Skip to main content

10 guitar heroes' day jobs before they were famous

(Image credit: Michael Ochs Archives / Getty)

It’s easy to forget that Slash was not born in boots and a top hat, nor did Keith Richards appear as a fully-formed rock ‘n’ roll pirate. Rock’s biggest names once held down all sorts of day jobs to make ends meet, here we give you a window into the pre-fame worlds of 10 electric guitar heroes…

1. Zakk Wylde - gas station attendant

If you’d pulled up at a New Jersey gas station circa 1987, and had a hairy man enquire if you “want some motherf***in’ petrol”, you may have been filled up by Zakk Wylde. “I had nothing to lose,” he recalls, “but I ended up getting my demo tape to Ozzy…”


2. Joe Perry – burger joint busser

There’s something fundamentally depressing about the thought of a future Toxic Twin lurching from table to table, clearing the mess left behind by fast food fanatics.

Nevertheless, Perry admits it was a "great summer job" and luckily The Anchorage at Sunapee Harbor was also where Perry first came across Steven Tyler; who left another mess for him to clear up, as the guitarist reveals in the video above.


3. Slash – shop assistant 

Slash set new lows for customer service at Tower Video on Sunset Boulevard, slurping screwdrivers and playing porn on the big screen. “I’m sure the customers knew what we were up to the moment we breathed on them,” he wrote in his autobiography.

And the shop actually played a central role in the formation of Guns N' Roses, as the video above explains. 


4. Jack White - furniture upholsterer

Guitar lesson

(Image credit: Kevin Winter / Getty)

5 guitar tricks you can learn from Jack White

As rock’s chief luddite, perhaps it was inevitable that White fell into this earthiest of old-school trades, launching his own Third Man Upholstery company. 

“My whole shop was only three colours: yellow, white and black,” he says. “I had this yellow van, and I dressed in yellow and black when I picked up the furniture. It was pretty cool.”

It was during this time he formed his first duo, The Upholsters, with fellow upholsterer and musician Brian Muldoon. The pair hid 100 copies of their song, Y Furniture Was Always Dead … I Was Just Afraid To Tell You in reupholstered furniture around Detroit in 2004. Two were found in 2016. 


5. Elvis Costello - data entry clerk

Nothing warms up an angry young man’s resentment quite like computer-based box ticking, and after a few months at cosmetics giant Elizabeth Arden, Costello had enough venom to fuel his entire career. He would later refer to the business as ‘the vanity factory’ on I’m Not Angry.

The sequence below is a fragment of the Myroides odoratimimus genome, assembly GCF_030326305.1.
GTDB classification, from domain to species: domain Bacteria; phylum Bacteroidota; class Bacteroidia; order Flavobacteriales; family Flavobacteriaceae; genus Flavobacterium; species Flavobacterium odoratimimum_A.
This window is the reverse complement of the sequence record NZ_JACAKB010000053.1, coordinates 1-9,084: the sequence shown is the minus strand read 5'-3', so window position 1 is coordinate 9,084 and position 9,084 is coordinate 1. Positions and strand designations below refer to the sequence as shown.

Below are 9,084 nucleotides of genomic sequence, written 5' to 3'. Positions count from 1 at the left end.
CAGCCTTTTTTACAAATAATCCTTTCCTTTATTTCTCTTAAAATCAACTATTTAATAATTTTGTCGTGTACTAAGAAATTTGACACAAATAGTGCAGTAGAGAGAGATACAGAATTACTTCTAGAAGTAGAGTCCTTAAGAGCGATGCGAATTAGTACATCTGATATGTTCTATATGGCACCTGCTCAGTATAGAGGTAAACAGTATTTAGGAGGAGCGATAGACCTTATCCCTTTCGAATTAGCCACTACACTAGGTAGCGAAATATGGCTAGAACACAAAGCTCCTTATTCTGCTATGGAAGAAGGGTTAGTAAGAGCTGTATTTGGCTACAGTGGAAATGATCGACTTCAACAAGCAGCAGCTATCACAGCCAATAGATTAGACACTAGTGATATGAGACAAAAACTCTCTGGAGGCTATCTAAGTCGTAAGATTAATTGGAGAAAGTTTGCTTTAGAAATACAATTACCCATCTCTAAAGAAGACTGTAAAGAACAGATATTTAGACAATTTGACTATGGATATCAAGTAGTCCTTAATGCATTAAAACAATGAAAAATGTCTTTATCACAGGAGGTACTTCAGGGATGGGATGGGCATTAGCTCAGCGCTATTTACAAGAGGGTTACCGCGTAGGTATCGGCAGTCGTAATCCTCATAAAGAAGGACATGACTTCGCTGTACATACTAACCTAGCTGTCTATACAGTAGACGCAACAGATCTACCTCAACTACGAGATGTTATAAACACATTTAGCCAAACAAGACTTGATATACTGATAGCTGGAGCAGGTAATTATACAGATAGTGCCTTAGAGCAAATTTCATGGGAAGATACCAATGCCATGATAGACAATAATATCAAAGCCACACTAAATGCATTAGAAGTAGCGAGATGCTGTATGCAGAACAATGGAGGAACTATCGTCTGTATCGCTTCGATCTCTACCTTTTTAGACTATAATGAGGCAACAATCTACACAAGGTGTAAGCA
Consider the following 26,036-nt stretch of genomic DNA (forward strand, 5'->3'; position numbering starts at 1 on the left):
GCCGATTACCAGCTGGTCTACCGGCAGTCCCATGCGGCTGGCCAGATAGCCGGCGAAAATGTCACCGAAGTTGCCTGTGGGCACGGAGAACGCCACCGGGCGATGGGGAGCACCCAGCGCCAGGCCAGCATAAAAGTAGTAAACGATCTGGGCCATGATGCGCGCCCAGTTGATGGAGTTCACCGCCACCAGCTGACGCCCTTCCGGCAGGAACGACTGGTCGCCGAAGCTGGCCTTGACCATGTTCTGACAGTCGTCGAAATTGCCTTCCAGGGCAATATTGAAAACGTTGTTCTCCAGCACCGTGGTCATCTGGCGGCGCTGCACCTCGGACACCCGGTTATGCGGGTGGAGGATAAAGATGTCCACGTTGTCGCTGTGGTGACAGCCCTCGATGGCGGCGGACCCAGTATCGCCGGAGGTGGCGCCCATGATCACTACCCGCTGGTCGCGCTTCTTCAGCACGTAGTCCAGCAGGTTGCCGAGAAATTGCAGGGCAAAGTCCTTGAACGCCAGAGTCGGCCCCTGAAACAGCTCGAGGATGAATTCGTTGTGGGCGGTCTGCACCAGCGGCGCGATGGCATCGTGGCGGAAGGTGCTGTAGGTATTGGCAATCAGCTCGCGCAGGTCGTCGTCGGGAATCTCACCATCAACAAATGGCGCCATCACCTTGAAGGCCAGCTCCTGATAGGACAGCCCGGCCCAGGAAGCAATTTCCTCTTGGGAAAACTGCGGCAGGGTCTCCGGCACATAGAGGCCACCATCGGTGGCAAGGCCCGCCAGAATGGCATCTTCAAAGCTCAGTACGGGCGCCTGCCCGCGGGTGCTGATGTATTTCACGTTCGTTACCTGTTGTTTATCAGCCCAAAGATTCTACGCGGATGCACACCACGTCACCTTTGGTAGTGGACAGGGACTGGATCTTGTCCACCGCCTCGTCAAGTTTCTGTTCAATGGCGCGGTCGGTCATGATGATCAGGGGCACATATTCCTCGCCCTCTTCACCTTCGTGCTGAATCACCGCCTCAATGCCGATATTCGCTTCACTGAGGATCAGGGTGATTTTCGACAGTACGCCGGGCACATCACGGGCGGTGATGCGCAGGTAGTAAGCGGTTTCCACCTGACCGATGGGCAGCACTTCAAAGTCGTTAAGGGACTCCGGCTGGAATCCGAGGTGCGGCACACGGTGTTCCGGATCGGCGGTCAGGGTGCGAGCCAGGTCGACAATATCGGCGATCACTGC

6. Johnny Cash - cotton picker 

Despite the title of the song above, Cash worked in the cotton fields of Arkansas during the Great Depression. Bet you feel guilty for complaining about your overflowing e-mail inbox now, don’t you?


7. Eric Clapton - labourer 

Back in 1962, Slowhand supplemented chump-change on the pub blues circuit with stints on a building site, where those era-defining hands were presumably used to flick through The Sun, smoke cigarettes and make the odd wolf-whistle. 

"I would have been a bricklayer or a plasterer," said Clapton at the UK premiere of documentary Life In 12 Bars when he was asked what he'd have ended up doing if he wasn't a musician.

"For a little while, I worked for my grandfather." added. "And he was very strict and very noble. He never took a raise. He worked for the same amount of money all his life. And he was a master craftsman. And that was very important for me to observe. That I could take that ethic anywhere. He worked me very hard. So, I always thought, Well, if music doesn't work ... 'Cause I had the time of my life on that building site'."


8. Noodles - janitor

A life of mops, clogged urinals and jock morons was averted when pop-punk world domination came knocking. “It was weird,” Kevin 'Noodles' Wasserman recalls. “High school kids would go: ‘Aren’t you that guy from The Offspring?’ and I was sweeping up leaves and emptying the trash.”


9. Keith Richards - supermarket loader

Keef especially took exception to the duty of loading sugar during his manual work stints as a teen. He humped the sweet stuff from lorry to supermarket during school holidays. Not the sweetest gig, he recalls in autobiography Life: “It came in great bags, and sugar cuts you up like a motherf***er and it's sticky.  You do a day's loading of sugar and you’re humping it on your shoulder and you’re bleeding.” 

Keef got his revenge by writing Brown Sugar and pocketing several great bags (of cash).


10. Tom Morello – exotic dancer 

Newly arrived in LA and “literally starving”, Morello unexpectedly followed his Harvard politics degree by earning a living stripping down to his boxer shorts and making his pecs dance for gaggles of cackling harpies to the tune of The Commodores’ Brick House. “All I can say is ‘Thank God it was in the days before YouTube,’” the Rage guitarist reflects.

10 rock 'n' roll guitar brainiacs